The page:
Mikel Arteta knows better than most what it is like to be part of a team reliant on the goalscoring exploits of one player.
During his playing career, the Spaniard was part of an Arsenal team who, in the 2011/12 season, leaned heavily on the prowess of Robin van Persie.
The Dutchman scored 30 Premier League goals for Arsenal that season, 22 more than any other player in the squad, and his efforts almost single-handedly secured a top-four finish.
Eight years may have passed since that season, and Arteta may now be in the manager’s dugout instead of on the pitch, but comparisons can be drawn to the current squad’s reliance on Pierre-Emerick Aubameyang.
Like Van Persie, the Gabon international has shone in an Arsenal attack that is not fighting for the Premier League title. Aubameyang has 17 League goals and, again like Van Persie, he is lacking in support, as Alexandre Lacazette is the closest contributor with six.
There is also, of course, the fact that Aubameyang, like Van Persie in 2012, will have just one year left on his contract come the summer.
Arsenal ended up losing Van Persie that summer to Manchester United and, while Arteta hopes the club can keep hold of Aubameyang, either way he needs to develop an attack that is not so dependent on the 30-year-old.
“With the players we have at the moment, we have to try to put out a team where our goal threat is high,” said the Spaniard. “There are always positives and negatives — I just try to find the right balance and players that can generate chemistry between them.
“You need individual performance and you need the collective side of your team as well to support that.”
Aubameyang is expected to start tonight’s Europa League clash at home to Olympiacos but the match is as good a time as any for Arteta to start moulding Arsenal’s attack into a more rounded unit.
The Greek side head to Emirates Stadium looking to overturn a one-goal deficit from the first-leg and, as such, they will have to attack Arsenal. That should provide Arteta’s forwards with space to exploit on a night when they will be looking to book a spot in the last-16 of the Europa League.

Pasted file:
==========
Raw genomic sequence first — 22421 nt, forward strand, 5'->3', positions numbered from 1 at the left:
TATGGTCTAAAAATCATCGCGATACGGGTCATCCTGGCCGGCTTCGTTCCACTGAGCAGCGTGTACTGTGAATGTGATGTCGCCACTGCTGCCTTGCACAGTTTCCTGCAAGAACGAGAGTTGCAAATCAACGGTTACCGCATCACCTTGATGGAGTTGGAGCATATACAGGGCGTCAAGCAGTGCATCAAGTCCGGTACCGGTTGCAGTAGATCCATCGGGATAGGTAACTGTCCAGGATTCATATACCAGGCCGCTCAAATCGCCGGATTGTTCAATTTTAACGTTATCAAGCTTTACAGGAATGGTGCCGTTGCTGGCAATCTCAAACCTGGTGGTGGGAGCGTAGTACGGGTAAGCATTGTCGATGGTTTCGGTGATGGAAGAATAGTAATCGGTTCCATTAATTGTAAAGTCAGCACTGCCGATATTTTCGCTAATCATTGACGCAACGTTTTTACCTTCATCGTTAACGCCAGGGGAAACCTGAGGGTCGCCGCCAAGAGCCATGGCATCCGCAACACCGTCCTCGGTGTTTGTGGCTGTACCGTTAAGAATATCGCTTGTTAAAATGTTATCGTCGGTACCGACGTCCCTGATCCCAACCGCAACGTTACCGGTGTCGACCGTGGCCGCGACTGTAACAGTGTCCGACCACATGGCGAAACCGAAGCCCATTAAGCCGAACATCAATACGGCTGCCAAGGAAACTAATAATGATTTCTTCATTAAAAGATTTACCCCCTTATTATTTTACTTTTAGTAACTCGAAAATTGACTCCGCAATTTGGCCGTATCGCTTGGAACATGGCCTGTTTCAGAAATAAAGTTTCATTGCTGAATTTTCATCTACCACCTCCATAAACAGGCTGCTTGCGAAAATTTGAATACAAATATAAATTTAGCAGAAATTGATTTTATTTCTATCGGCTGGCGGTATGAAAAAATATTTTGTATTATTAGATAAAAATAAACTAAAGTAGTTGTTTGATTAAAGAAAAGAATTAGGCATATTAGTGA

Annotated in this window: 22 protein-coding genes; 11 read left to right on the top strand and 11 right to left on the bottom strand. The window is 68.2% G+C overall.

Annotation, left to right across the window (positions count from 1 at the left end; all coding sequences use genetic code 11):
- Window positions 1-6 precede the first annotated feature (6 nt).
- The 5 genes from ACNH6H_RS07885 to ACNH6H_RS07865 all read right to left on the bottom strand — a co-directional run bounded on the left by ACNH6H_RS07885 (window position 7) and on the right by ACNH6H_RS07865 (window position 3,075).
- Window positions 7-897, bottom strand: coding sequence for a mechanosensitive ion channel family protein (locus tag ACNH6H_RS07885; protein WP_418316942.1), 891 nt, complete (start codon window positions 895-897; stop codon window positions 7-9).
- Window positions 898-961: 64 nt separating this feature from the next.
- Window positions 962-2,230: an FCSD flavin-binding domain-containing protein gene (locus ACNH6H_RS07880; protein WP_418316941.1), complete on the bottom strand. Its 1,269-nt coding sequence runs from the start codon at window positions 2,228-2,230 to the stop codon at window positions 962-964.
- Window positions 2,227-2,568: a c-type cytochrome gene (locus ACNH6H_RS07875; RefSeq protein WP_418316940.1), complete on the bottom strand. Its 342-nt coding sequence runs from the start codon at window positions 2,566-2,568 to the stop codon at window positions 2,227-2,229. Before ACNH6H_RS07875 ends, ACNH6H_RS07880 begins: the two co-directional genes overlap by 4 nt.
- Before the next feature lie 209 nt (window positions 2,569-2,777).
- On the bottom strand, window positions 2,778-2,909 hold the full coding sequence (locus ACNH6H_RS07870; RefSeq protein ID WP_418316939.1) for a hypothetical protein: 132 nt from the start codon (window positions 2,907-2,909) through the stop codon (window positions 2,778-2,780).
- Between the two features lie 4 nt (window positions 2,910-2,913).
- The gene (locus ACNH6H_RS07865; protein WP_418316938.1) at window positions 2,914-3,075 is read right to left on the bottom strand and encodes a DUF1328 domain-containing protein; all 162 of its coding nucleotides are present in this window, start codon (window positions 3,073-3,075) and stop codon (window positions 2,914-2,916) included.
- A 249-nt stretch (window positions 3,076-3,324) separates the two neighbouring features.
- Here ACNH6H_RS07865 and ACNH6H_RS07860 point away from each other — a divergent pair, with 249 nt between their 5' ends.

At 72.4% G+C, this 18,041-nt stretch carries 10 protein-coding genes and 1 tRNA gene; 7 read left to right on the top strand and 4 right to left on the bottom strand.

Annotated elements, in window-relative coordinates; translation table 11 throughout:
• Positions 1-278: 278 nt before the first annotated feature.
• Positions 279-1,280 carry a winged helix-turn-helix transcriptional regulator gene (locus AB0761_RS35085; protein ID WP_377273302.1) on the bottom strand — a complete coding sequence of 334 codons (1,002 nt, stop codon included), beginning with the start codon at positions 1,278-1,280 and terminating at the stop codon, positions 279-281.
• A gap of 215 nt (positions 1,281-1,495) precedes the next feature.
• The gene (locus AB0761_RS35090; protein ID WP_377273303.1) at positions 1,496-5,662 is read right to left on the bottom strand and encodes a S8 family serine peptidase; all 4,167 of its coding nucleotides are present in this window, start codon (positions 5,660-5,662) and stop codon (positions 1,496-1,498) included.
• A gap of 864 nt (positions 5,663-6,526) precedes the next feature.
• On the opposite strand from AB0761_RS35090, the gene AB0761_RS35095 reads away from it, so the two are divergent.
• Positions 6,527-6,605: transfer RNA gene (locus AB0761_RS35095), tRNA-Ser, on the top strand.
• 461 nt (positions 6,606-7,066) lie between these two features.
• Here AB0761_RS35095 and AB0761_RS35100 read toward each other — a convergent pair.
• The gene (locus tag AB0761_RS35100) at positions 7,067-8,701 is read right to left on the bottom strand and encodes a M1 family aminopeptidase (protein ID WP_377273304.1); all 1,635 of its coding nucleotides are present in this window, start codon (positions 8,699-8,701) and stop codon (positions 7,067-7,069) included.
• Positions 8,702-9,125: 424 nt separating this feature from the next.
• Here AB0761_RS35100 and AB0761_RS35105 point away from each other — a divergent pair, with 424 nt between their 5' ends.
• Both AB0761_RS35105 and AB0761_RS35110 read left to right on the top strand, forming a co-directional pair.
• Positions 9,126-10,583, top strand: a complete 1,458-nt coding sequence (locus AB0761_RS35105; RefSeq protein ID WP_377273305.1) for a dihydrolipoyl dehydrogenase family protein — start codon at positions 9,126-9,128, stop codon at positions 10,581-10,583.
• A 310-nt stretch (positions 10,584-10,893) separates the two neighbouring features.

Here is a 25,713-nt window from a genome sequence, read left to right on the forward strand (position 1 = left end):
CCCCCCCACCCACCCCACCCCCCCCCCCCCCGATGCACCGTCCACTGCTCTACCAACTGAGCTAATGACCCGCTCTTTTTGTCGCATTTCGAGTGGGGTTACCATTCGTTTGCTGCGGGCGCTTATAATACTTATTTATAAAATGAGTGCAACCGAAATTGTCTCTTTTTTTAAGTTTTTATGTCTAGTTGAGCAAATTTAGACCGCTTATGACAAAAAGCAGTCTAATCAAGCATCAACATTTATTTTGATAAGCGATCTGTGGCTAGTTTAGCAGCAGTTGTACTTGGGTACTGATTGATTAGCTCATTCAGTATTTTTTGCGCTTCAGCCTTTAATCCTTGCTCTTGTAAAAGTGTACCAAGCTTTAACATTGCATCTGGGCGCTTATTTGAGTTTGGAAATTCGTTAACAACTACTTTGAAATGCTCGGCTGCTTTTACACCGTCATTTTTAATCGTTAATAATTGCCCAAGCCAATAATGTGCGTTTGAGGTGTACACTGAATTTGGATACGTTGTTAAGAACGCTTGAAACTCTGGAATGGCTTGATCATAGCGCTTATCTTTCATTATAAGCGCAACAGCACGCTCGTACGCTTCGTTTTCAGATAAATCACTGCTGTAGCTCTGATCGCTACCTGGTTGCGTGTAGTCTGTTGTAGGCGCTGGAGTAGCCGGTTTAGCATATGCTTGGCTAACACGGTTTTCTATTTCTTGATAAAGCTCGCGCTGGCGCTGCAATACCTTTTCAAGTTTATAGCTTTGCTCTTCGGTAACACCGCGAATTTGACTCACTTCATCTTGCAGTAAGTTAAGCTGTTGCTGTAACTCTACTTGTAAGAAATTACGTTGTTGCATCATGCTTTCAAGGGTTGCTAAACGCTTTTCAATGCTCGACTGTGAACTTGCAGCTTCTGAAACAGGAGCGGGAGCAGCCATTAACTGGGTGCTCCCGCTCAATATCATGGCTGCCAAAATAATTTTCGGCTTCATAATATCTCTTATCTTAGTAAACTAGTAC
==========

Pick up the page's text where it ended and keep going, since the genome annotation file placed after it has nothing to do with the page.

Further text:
It is a big stage for a rookie head coach like Arteta and he confessed in the build-up to matches like this he sometimes uses his former boss at Manchester City, Pep Guardiola, as a sounding board. “We talk about a lot things,” he said. “He’s my friend, he’s been a mentor, I’ve spent a lot of hours, days and nights with him.”
And picking the brains of Guardiola may not be a bad idea for Arteta as he tries to find a way to ease the burden on Aubameyang. City’s attack, admittedly with an abundance of riches, is one of the most complete in Europe — as summed up by the fact they have not really felt the loss of Leroy Sane due to injury this season.
Wednesday night was another example, too, as Sergio Aguero was left on the bench against Real Madrid, but Gabriel Jesus stepped up to help secure a 2-1 win at the Bernabeu.
Arteta is unlikely to leave out Aubameyang, but, in truth, he has the personnel to do so. Lacazette, who has struggled this year, scored 36 goals during his first two seasons at Arsenal, while Nicolas Pepe found the net 22 times in Ligue 1 last season.
The talent is there for Arteta to make Arsenal unreliant on Aubameyang, it just needs to be unlocked. In 2012, it took Van Persie leaving for Arsenal to move away from being labelled as a one-man team. The following season, they had four players finishing with double figures in League goals as the burden was shared around, instead of being laid on one man.
Arteta will not want Aubameyang to have to leave to prove this squad can do the same, but if he desires the forward to stay, then games like Thursday’s need to go to plan.
Winning the Europa League is quickly becoming Arsenal’s best chance of qualifying for the Champions League next season, which is exactly where a forward of Aubameyang’s calibre deserves to be.